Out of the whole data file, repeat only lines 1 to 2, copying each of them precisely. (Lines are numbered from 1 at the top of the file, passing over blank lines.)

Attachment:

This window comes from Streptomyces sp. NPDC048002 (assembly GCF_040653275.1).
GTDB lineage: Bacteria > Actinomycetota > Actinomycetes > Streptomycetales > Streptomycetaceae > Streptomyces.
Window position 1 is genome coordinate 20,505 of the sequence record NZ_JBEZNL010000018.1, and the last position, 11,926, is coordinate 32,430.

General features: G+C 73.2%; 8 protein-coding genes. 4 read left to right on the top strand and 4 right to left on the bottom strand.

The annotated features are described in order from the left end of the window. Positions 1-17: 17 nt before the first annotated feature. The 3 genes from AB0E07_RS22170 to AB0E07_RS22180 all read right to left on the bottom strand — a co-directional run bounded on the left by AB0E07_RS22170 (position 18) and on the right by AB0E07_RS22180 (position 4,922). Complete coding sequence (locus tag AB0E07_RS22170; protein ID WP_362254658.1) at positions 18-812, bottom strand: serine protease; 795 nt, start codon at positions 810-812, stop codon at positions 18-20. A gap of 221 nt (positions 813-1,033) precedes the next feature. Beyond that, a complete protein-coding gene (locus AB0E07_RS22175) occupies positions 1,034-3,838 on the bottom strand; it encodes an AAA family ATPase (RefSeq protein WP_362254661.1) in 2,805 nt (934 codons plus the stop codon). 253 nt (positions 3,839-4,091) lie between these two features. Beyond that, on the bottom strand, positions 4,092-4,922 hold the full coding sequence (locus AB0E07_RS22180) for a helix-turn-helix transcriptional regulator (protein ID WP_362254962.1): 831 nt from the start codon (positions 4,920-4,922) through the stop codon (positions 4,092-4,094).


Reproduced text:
This window comes from Streptomyces sp. NPDC048002 (assembly GCF_040653275.1).
GTDB lineage: Bacteria > Actinomycetota > Actinomycetes > Streptomycetales > Streptomycetaceae > Streptomyces.